UNC faculty recognized for projects that strengthen relationships with communities

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UNC faculty recognized for projects that strengthen relationships with communities


The fourth class of Thorp Faculty Engaged Scholars graduated earlier this month

(Chapel Hill, N.C. — Aug. 28, 2014) – The nine members of Thorp Faculty Engaged Scholars Class IV spent the past two years working to strengthen partnerships between the University of North Carolina at Chapel Hill and the surrounding community.


The program, an initiative of the Carolina Center for Public Service, brings together selected faculty from across campus to engage in a two-year experiential, competency-based curriculum designed to advance their scholarship. Scholars participate in sessions in community settings to learn from Carolina faculty and their community partners and build relationships through work such as training teachers to integrate experiential learning into their classrooms.


“Participating in the Faculty Engaged Scholars program has enabled me to better understand the concept of engaged scholarship, particularly its multiple and varied forms. There’s no one way into and through engaged scholarship,” said Jocelyn Glazier, associate professor at the School of Education. “Hearing about my colleagues’ work has really expanded my understanding of the extensive and limitless boundaries of engaged scholarship.”


While developing individual projects, each class of scholars forms a learning community along with the faculty and community course directors to support each other’s projects and community partners. The growing network of Thorp Faculty Engaged Scholars reports outcomes including new interdisciplinary collaborations, successful grant applications and both traditional and innovative products of their scholarship. Since the inception of the Scholars program 43 faculty members from nine schools and 21 departments have been selected to participate in the program.


“The Thorp Faculty Engaged Scholars program opened my eyes to the dramatic needs of the state of North Carolina and the importance of core economic insights to unlock its long-term economic prosperity,” said Ted Zoller, director of the Center for Entrepreneurial Studies and associate professor of strategy and entrepreneurship at the Kenan-Flagler Business School. “This experience served to raise the stakes and motivate my work at a higher level to make sure that it wasn’t just another unread analysis, but instead a call to action. I learned that sound research can result in important insights and be a tool of transformation. This project served to distill in me a passion to serve our citizens by promoting the economic prosperity of the state of North Carolina.”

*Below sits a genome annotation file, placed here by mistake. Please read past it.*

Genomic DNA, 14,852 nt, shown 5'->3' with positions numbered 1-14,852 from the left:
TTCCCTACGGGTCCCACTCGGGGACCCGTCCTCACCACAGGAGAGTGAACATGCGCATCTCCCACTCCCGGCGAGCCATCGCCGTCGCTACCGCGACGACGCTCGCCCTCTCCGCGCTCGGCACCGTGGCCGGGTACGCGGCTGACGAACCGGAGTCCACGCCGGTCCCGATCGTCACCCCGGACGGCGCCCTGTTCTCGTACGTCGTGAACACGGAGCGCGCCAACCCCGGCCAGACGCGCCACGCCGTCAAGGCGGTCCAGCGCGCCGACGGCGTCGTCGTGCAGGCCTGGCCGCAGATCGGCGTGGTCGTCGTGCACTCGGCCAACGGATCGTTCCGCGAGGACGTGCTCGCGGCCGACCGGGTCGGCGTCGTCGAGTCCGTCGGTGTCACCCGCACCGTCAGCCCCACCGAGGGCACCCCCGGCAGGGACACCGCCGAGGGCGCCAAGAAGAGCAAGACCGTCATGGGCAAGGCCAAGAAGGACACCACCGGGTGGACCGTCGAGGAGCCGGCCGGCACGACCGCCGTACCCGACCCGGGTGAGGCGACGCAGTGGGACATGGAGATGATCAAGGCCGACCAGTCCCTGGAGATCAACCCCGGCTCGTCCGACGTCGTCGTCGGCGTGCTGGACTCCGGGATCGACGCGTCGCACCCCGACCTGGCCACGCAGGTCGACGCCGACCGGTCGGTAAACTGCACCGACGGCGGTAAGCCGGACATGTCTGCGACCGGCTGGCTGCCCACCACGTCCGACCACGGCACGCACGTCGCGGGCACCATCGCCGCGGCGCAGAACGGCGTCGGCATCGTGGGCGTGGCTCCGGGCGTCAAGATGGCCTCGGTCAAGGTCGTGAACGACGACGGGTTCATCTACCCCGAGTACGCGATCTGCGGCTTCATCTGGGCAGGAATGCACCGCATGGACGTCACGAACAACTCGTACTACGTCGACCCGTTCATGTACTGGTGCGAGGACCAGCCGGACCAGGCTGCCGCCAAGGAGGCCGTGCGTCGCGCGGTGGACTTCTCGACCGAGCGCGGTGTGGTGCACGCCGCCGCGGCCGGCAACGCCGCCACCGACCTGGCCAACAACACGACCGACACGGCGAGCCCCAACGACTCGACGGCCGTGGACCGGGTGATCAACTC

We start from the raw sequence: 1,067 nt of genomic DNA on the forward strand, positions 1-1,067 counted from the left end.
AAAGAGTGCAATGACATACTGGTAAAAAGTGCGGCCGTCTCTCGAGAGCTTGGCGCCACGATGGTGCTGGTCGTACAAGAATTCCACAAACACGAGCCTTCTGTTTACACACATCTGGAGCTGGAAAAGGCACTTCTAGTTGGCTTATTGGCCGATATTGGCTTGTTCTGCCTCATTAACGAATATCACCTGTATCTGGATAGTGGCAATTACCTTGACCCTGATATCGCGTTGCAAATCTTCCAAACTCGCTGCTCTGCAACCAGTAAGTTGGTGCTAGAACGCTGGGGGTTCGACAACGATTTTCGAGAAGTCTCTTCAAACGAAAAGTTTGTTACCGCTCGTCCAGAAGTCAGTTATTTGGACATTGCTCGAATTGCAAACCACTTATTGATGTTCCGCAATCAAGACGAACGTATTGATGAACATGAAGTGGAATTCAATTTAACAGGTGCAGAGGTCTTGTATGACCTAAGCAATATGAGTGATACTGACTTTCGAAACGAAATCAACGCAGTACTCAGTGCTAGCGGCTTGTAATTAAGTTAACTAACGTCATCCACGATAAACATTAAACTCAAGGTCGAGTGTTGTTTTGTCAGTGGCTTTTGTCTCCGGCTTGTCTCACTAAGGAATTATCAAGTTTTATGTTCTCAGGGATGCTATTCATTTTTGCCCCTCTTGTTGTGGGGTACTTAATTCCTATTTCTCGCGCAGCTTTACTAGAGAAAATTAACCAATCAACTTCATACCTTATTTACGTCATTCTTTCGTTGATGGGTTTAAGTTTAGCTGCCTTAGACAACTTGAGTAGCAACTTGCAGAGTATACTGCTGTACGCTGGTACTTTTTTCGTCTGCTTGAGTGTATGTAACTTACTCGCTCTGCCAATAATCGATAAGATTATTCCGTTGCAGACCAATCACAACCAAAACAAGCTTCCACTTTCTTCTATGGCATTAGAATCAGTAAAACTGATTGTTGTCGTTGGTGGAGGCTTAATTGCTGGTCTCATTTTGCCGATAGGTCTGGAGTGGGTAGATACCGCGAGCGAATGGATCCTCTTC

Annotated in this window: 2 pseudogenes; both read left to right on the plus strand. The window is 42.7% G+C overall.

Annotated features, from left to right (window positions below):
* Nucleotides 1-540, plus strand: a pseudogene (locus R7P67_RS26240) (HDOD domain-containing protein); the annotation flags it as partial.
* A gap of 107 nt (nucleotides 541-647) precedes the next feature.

The graduates and their work:  


Tamera Coyne-Beasley, professor of pediatrics, established the North Carolina Child Health Research Network as part of the North Carolina Translational and Clinical Science Institute to build partnerships among community organizations, community-based and ambulatory practices and research communities.


Barbara Fedders, clinical assistant professor at the School of Law, teaches and supervises law students who represent youth in North Carolina delinquency cases. Her scholarship focuses on improving policies, practices and legal representation for young people in the child welfare and delinquency systems.


Jocelyn Glazier,associate professor in the School of Education, focuses on exploring the impact of experiential pedagogy on teacher and student learning, particularly with regard to minority populations. Glazier worked with teachers from different schools in what she has called a Teacher Collaborative (TC), a space where teachers learn from one another through interactive sessions.


Leigh A. Hall, associate professor in the School of Education, addresses issues relevant to adolescents’ literacy development and particularly those who have been labeled as having reading difficulties


Jill B. Hamilton, former assistant professor in the School of Nursing (now at Johns Hopkins University), is published on topics related to social support, religion and quality of life among African-American cancer survivors.


Brian Hogan, a research assistant professor in the chemistry department, is the academic director for the Scholars’ Latino Initiative, a program dedicated to increasing college access for Latino high school students. He helped build “SLIence,” a collaboration between McDougle Middle School and the Scholars’ Latino Initiative.


Shawn M. Kneipp, associate professor in the School of Nursing, conducts research of health disparities and social determinants of health. Her work focused on health conditions and unmet needs of women in welfare-to-work programs in the United States.


Linda Watson, a professor in Allied Health Sciences, focuses her scholarship on autism research, addressing issues of early development, early identification and social-communication interventions.


Ted Douglas Zoller is director of the Center for Entrepreneurial Studies and associate professor of strategy and entrepreneurship at the Kenan-Flagler Business School. Zoller is the founding instructor of Launching the Venture, a start-up creation program that increased the number of spin-offs from UNC-Chapel Hill.




Carolina Center for Public Service contact: Rhonda Beatty, (919) 843-6993, rbeatty@unc.edu

Communications and Public Affairs contact: Susan Hudson, (919) 962-8415, susan_hudson@unc.edu